PrizePicks to Pay $15m for Operating Without a License in New York, End For-Money Contests

  • PrizePicks said it believed it was allowed to operate in New York
  • The penalty was based on money generated from June 2019 to December 2023
  • Many gaming platforms have asked for clarity on the future of DFS betting in the US
PrizePicks logo on laptop
DFS operator PrizePicks must pay $15m after it operated in New York without a license. [Image:]

Ending real money games…for now

Daily fantasy sports (DFS) operator PrizePicks has been ordered to pay $15m to New York’s gaming commission after operating without a license.

According to a document signed by the New York State Gaming Commission (NYSGC) and PrizePicks, the operator had violated the law for years. The amount PrizePicks needs to pay is based on how much the company generated through its contests from June 4, 2019 to December 19, 2023.

operated in New York in a good-faith belief that it had the ability to do so”

On top of the monetary penalty, PrizePicks has agreed to end its real money contests. A spokesperson for the operator states that it “operated in New York in a good-faith belief that it had the ability to do so.”

However, a spokesperson for the NYSGC said that the settlement agreement “[spoke] for itself.”

PrizePicks wants changes to the law

Despite having to pay the $15m and cease its contests to New York players, PrizePicks can still apply for a license. Understandably, the company will now apply for one so that it can continue offering its product to people in the Big Apple.

will work constructively with policymakers on thoughtful legislation”

Speaking of its intentions, a spokesperson said they “…will work constructively with policymakers on thoughtful legislation that allows New Yorkers to play the contests they love, ensure strong consumer safeguards, and generates tax revenue for the state.”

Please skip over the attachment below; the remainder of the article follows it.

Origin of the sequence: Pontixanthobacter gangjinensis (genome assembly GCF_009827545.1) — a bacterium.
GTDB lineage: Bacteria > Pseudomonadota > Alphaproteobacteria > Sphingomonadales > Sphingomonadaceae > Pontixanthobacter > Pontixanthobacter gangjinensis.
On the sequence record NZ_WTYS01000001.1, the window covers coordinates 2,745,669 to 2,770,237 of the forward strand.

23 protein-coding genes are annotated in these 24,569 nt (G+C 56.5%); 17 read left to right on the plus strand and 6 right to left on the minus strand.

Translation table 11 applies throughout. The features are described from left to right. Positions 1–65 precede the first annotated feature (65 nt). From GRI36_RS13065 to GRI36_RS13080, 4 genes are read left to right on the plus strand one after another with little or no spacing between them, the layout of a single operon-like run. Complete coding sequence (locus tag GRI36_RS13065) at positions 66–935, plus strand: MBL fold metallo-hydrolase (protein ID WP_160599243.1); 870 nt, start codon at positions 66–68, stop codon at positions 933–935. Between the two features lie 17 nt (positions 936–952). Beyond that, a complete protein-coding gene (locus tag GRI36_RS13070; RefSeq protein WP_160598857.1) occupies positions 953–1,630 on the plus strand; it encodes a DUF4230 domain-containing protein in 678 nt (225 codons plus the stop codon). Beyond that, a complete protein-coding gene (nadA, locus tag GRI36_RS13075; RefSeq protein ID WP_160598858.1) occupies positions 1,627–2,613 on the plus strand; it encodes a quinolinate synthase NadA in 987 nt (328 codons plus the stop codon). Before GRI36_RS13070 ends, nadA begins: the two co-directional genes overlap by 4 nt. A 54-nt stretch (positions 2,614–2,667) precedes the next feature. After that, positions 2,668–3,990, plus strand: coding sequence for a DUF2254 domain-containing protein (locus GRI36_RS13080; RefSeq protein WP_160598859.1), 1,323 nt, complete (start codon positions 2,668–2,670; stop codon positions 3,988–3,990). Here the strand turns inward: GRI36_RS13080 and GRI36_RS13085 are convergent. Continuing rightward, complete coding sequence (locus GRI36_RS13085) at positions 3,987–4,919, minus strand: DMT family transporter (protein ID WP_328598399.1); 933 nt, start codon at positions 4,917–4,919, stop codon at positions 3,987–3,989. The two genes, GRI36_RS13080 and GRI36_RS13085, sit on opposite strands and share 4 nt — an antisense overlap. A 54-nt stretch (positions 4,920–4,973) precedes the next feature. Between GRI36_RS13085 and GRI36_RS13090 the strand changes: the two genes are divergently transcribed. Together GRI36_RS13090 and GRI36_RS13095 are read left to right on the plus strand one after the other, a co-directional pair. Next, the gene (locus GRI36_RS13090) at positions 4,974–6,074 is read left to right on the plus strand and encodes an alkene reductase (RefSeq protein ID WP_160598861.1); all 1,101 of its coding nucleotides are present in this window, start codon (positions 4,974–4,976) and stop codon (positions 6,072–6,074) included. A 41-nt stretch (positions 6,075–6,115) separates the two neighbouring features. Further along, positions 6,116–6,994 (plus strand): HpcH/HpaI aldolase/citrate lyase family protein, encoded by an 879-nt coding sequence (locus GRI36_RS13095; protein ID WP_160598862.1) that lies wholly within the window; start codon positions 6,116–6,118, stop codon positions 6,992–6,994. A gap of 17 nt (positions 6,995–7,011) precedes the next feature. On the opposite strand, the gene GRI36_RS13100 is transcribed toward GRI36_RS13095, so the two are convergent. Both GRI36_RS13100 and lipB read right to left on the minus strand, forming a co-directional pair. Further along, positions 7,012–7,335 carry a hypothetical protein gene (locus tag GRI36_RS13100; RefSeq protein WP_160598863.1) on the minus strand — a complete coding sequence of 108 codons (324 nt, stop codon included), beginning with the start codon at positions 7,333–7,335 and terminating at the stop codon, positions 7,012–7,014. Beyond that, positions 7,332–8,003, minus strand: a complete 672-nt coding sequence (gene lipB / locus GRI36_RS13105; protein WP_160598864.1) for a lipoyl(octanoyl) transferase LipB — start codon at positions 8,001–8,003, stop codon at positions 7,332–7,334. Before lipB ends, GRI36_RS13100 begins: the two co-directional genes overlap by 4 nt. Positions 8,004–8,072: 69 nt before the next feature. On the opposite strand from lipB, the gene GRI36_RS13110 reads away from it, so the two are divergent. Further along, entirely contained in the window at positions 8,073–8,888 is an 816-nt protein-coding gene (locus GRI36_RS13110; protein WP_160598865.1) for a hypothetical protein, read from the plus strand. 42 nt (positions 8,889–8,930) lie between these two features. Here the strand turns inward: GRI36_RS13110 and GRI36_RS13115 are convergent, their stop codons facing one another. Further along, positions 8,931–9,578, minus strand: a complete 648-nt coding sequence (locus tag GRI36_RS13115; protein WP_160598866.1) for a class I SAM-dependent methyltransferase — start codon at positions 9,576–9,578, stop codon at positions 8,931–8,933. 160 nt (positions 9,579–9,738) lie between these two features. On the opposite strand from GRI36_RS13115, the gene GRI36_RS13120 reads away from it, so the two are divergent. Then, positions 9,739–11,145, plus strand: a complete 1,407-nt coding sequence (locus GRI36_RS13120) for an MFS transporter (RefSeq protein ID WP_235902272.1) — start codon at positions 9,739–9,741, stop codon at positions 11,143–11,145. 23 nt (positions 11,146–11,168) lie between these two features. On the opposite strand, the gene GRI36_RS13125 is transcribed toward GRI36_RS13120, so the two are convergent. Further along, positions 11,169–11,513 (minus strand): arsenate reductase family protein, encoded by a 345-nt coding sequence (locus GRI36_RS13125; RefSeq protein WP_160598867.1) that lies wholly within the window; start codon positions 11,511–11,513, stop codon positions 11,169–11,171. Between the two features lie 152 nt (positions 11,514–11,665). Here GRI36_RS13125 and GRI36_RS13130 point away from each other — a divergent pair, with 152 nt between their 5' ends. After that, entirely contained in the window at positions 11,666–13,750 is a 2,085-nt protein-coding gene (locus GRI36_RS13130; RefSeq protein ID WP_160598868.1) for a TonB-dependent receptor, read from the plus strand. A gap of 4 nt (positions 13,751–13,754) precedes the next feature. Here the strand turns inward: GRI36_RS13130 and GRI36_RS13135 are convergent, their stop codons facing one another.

The PrizePicks comments come at a time when lawmakers are taking a hard line against DFS betting. 

In October, PrizePicks, Underdog Fantasy, and Betr had been banned in several US states. Based on a lack of consensus on whether pick’em fantasy sports are sports betting or games of skill, platforms such as DraftKings and FanDuel asked for clarity on the future of such offerings.

Previous trouble in Florida

The previous month, PrizePicks, Underdog Fantasy, and Betr received cease and desist letters from the Florida Gaming Control Commission (FGCC).

According to the FGCC, their position on DFS and pick’em games is that they are illegal. Sharing correspondence on X, CEO of Underdog Jeremy Levine wrote: “…. they are saying that all paid fantasy violates FL law in their view, including our season-long, daily drafts, and pick’em games.”

PrizePicks claims that it was a “smear campaign” and that “larger competitors” have spread misinformation to US regulators which has “driven inaccurate understandings of our contests and the laws governing them.”

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